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Gaza aid efforts dealt major blow as Israel’s deadly attack on relief workers prompts withdrawal of agencies

The plight of starving Palestinians in Gaza is worsening as Israel’s actions have deterred critical aid agencies and imposed severe constraints on essential humanitarian efforts in the enclave.

As famine looms and cases of death by starvation emerge, at least three aid providers are suspending operations in Gaza after Israeli airstrikes this week killed seven workers from World Central Kitchen (WCK), an aid group that was central to a much-touted new sea corridor from Cyprus. The killings, which included six foreign victims, caused an international uproar against Israel.

“The Israeli government needs to stop this indiscriminate killing,” WCK founder Jose Andres wrote on X after the workers were killed. “It needs to stop restricting humanitarian aid, stop killing civilians and aid workers, and stop using food as a weapon.”

WCK and Anera, another aid group, have said they will pause operations in Gaza following the incident. The United Arab Emirates (UAE) is reportedly also suspending operations.

All 2.2 million people in Gaza do not have enough food to eat, with half of the population on the brink of starvation and famine projected to arrive in the north “anytime between mid-March and May,” according to the Integrated Food Security Phase Classification (IPC).

“It is a huge blow to the humanitarian operation in Gaza,” said Juliette Touma, spokesperson at the UN’s Relief and Works Agency for Palestine Refugees in the Near East (UNRWA), the principal aid agency in Gaza that has itself been sidelined by Israel.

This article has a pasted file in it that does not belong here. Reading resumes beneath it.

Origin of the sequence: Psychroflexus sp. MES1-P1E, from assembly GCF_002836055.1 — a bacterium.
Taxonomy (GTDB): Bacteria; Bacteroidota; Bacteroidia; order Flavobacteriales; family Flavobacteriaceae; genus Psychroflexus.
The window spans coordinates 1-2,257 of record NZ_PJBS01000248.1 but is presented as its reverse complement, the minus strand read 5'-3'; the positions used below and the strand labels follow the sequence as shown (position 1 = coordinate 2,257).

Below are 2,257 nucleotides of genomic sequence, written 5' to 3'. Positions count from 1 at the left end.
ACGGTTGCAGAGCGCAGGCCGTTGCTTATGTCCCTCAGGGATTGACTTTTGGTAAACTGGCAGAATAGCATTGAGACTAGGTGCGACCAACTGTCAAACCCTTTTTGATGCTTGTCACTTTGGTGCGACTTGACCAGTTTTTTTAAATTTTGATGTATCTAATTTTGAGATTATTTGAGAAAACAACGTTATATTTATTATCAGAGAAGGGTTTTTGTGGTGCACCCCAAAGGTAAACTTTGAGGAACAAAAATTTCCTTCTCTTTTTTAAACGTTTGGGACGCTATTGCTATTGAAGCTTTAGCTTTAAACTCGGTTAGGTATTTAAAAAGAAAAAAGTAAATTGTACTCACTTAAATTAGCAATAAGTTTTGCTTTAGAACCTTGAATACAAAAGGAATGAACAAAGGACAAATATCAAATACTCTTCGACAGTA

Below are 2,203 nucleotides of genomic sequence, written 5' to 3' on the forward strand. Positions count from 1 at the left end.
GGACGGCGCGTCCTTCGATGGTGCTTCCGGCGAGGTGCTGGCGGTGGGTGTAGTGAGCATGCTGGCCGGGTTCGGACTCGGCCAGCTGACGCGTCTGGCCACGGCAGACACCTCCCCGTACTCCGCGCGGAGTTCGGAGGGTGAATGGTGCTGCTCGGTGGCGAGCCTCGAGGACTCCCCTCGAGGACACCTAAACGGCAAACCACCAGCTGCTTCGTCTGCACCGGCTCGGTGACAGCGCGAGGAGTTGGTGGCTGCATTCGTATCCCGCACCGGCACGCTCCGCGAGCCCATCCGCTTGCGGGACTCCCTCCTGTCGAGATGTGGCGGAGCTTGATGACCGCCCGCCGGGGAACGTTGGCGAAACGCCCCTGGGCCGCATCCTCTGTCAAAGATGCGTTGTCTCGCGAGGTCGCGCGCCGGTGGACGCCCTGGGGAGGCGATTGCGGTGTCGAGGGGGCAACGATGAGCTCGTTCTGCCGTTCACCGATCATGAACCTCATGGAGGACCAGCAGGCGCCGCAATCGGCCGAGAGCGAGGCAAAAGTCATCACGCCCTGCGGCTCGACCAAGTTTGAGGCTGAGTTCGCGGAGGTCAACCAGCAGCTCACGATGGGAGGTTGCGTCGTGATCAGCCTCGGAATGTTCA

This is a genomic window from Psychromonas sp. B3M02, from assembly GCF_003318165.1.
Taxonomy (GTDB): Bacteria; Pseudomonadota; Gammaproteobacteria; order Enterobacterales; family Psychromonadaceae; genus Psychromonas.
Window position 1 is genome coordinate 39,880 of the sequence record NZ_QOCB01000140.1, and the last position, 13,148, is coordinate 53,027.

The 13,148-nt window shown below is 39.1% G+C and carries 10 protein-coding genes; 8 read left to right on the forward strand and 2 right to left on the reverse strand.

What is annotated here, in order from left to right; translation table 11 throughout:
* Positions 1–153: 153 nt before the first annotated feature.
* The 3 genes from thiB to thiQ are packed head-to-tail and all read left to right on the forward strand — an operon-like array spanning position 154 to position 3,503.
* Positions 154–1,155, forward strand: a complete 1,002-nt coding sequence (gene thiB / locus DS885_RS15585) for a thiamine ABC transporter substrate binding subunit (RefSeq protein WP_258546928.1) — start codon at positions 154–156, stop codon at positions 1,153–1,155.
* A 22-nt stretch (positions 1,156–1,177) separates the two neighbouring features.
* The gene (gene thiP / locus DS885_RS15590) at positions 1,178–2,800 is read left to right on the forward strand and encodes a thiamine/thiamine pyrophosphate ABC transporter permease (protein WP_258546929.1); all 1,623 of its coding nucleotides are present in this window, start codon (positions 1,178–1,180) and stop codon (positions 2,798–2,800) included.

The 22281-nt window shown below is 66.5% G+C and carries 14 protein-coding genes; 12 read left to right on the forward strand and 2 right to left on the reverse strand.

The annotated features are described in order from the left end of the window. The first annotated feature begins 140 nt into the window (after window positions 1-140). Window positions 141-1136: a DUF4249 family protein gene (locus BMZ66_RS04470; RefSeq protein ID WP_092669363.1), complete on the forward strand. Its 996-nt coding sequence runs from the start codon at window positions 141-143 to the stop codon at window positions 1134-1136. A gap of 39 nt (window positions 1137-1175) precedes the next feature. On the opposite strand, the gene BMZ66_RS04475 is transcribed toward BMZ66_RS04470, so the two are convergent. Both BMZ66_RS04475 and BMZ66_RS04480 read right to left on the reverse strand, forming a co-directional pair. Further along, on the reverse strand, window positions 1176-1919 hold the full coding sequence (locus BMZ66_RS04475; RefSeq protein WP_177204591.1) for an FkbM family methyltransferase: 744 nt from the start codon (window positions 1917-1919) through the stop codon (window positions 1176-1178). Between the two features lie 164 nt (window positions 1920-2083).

“It’s very sad that they had to do this, although I totally understand why they did this,” she said, referring to WCK’s decision to suspend operations. Gaza, she added, is now “probably the most dangerous place in the world to be an aid worker.”

UNRWA’s convoys have previously been hit by Israeli fire, and the group has been banned by Israel from operating in Gaza’s north. The UN has urged Israeli authorities to reverse the decision.

On Monday, the Cypriot foreign ministry said that a vessel organized by WCK and carrying roughly 332 tons of humanitarian aid left Gaza without offloading most of its cargo following the deadly strike on the WCK workers.

Reuters video showed the vessel arriving in the Cypriot port of Larnaca on Wednesday evening local time.

WCK on Wednesday said all of its aid ships are now back in Cyprus, adding that “a determination has not yet been made about when to resume our operations in Gaza.”

The aid group had been rising in relevance in Gaza since Israel mounted allegations that some of UNRWA’s employees were involved in the October 7 attack by Hamas. Israel has long campaigned for UNRWA to be disbanded and has not presented evidence to back its accusations against the agency’s staff. UNRWA, which has a staff of 13,000 in Gaza, said it is investigating the allegations.

WCK has been responsible for 60% of non-governmental aid deliveries, according to data released by Israel’s Coordinator of Government Activities in the Territories (COGAT), the agency that controls access to Gaza, followed by organizations such as CARE, Save the Children and ICRC. The United Nations continues to be responsible for a large majority of the overall aid that gets in.